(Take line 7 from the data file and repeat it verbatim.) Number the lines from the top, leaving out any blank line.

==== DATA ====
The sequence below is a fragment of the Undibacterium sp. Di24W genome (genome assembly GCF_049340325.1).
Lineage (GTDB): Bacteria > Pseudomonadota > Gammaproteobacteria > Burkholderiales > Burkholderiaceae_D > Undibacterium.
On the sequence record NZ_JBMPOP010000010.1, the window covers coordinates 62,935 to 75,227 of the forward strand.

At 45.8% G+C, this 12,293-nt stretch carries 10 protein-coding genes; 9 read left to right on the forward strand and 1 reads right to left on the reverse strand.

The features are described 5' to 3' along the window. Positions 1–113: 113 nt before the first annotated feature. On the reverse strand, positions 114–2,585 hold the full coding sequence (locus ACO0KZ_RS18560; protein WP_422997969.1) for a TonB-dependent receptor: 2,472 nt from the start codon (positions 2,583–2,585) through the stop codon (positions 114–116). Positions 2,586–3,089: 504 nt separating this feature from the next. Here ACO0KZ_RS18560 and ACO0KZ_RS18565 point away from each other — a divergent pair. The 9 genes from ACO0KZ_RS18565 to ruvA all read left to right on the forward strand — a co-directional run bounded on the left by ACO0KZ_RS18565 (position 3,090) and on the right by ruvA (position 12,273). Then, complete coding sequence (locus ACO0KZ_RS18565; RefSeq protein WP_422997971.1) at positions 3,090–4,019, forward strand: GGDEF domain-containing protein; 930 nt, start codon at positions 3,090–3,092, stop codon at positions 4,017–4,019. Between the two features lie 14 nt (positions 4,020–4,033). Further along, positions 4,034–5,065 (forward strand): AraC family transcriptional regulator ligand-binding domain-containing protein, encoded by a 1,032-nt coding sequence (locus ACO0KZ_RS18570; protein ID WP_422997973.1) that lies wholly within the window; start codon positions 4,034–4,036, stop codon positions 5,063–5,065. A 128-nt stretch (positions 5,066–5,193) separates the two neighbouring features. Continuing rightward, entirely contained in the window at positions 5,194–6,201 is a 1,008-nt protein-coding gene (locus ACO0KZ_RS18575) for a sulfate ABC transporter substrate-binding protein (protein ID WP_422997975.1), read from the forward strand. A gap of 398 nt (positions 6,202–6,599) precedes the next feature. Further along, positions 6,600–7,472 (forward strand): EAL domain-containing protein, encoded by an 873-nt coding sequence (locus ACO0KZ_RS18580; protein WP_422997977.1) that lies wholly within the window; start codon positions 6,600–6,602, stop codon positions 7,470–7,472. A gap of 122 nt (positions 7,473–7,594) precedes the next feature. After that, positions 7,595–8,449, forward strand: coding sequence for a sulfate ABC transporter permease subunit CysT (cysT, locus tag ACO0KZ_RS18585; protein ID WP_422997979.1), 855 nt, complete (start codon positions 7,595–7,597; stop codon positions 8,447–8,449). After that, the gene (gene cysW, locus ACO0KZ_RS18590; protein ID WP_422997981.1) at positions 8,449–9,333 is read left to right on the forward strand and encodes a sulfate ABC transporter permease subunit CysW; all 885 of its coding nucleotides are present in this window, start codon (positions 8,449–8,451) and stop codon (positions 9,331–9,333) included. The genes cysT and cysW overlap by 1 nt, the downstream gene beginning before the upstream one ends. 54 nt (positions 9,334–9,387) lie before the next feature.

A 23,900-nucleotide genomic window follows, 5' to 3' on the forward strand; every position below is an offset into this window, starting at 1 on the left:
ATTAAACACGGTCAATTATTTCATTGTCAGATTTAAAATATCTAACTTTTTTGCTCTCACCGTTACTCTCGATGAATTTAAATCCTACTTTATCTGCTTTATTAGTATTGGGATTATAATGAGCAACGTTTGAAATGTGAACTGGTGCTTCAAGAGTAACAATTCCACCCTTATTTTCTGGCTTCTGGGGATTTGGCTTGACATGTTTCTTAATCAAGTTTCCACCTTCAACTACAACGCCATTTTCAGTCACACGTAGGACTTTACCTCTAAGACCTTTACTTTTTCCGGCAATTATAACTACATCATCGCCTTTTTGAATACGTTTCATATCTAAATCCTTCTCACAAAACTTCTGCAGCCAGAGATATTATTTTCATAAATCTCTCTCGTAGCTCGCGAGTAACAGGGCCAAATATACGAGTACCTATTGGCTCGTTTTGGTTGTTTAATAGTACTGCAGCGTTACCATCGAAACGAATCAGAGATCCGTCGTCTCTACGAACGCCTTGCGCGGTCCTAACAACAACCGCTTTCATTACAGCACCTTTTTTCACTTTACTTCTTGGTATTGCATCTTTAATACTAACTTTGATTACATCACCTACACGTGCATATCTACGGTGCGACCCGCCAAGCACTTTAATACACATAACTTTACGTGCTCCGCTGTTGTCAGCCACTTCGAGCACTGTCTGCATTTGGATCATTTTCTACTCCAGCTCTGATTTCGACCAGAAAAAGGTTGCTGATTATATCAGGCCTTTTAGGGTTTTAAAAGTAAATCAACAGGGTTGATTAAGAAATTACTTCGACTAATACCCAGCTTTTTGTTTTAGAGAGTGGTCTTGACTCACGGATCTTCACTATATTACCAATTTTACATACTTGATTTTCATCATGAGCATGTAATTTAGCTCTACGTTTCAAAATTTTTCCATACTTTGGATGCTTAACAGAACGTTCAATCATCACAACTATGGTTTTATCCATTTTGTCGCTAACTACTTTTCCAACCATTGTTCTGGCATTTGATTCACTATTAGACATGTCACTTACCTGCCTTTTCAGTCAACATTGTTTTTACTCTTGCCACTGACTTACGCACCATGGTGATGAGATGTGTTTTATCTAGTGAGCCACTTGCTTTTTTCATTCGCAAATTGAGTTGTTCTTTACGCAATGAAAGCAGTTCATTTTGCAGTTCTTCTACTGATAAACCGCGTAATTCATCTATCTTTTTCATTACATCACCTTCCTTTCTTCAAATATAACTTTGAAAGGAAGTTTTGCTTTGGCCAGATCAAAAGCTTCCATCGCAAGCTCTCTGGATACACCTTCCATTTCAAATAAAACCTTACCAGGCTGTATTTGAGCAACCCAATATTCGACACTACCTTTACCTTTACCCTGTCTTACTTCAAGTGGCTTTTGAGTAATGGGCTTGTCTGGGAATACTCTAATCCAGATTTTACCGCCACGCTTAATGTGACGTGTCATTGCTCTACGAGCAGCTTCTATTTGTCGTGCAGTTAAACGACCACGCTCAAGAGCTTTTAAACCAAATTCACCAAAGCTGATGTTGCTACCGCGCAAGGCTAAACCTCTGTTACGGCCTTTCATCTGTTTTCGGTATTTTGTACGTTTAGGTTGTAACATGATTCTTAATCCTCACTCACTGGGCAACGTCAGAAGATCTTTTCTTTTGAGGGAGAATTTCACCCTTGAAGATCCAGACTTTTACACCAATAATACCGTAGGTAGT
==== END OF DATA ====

ATTAAACACGGTCAATTATTTCATTGTCAGATTTAAAATATCTAACTTTTTTGCTCTCACCGTTACTCTCGATGAATTTAAATCCTACTTTATCTGCTTTATTAGTATTGGGATTATAATGAGCAACGTTTGAAATGTGAACTGGTGCTTCAAGAGTAACAATTCCACCCTTATTTTCTGGCTTCTGGGGATTTGGCTTGACATGTTTCTTAATCAAGTTTCCACCTTCAACTACAACGCCATTTTCAGTCACACGTAGGACTTTACCTCTAAGACCTTTACTTTTTCCGGCAATTATAACTACATCATCGCCTTTTTGAATACGTTTCATATCTAAATCCTTCTCACAAAACTTCTGCAGCCAGAGATATTATTTTCATAAATCTCTCTCGTAGCTCGCGAGTAACAGGGCCAAATATACGAGTACCTATTGGCTCGTTTTGGTTGTTTAATAGTACTGCAGCGTTACCATCGAAACGAATCAGAGATCCGTCGTCTCTACGAACGCCTTGCGCGGTCCTAACAACAACCGCTTTCATTACAGCACCTTTTTTCACTTTACTTCTTGGTATTGCATCTTTAATACTAACTTTGATTACATCACCTACACGTGCATATCTACGGTGCGACCCGCCAAGCACTTTAATACACATAACTTTACGTGCTCCGCTGTTGTCAGCCACTTCGAGCACTGTCTGCATTTGGATCATTTTCTACTCCAGCTCTGATTTCGACCAGAAAAAGGTTGCTGATTATATCAGGCCTTTTAGGGTTTTAAAAGTAAATCAACAGGGTTGATTAAGAAATTACTTCGACTAATACCCAGCTTTTTGTTTTAGAGAGTGGTCTTGACTCACGGATCTTCACTATATTACCAATTTTACATACTTGATTTTCATCATGAGCATGTAATTTAGCTCTACGTTTCAAAATTTTTCCATACTTTGGATGCTTAACAGAACGTTCAATCATCACAACTATGGTTTTATCCATTTTGTCGCTAACTACTTTTCCAACCATTGTTCTGGCATTTGATTCACTATTAGACATGTCACTTACCTGCCTTTTCAGTCAACATTGTTTTTACTCTTGCCACTGACTTACGCACCATGGTGATGAGATGTGTTTTATCTAGTGAGCCACTTGCTTTTTTCATTCGCAAATTGAGTTGTTCTTTACGCAATGAAAGCAGTTCATTTTGCAGTTCTTCTACTGATAAACCGCGTAATTCATCTATCTTTTTCATTACATCACCTTCCTTTCTTCAAATATAACTTTGAAAGGAAGTTTTGCTTTGGCCAGATCAAAAGCTTCCATCGCAAGCTCTCTGGATACACCTTCCATTTCAAATAAAACCTTACCAGGCTGTATTTGAGCAACCCAATATTCGACACTACCTTTACCTTTACCCTGTCTTACTTCAAGTGGCTTTTGAGTAATGGGCTTGTCTGGGAATACTCTAATCCAGATTTTACCGCCACGCTTAATGTGACGTGTCATTGCTCTACGAGCAGCTTCTATTTGTCGTGCAGTTAAACGACCACGCTCAAGAGCTTTTAAACCAAATTCACCAAAGCTGATGTTGCTACCGCGCAAGGCTAAACCTCTGTTACGGCCTTTCATCTGTTTTCGGTATTTTGTACGTTTAGGTTGTAACATGATTCTTAATCCTCACTCACTGGGCAACGTCAGAAGATCTTTTCTTTTGAGGGAGAATTTCACCCTTGAAGATCCAGACTTTTACACCAATAATACCGTAGGTAGT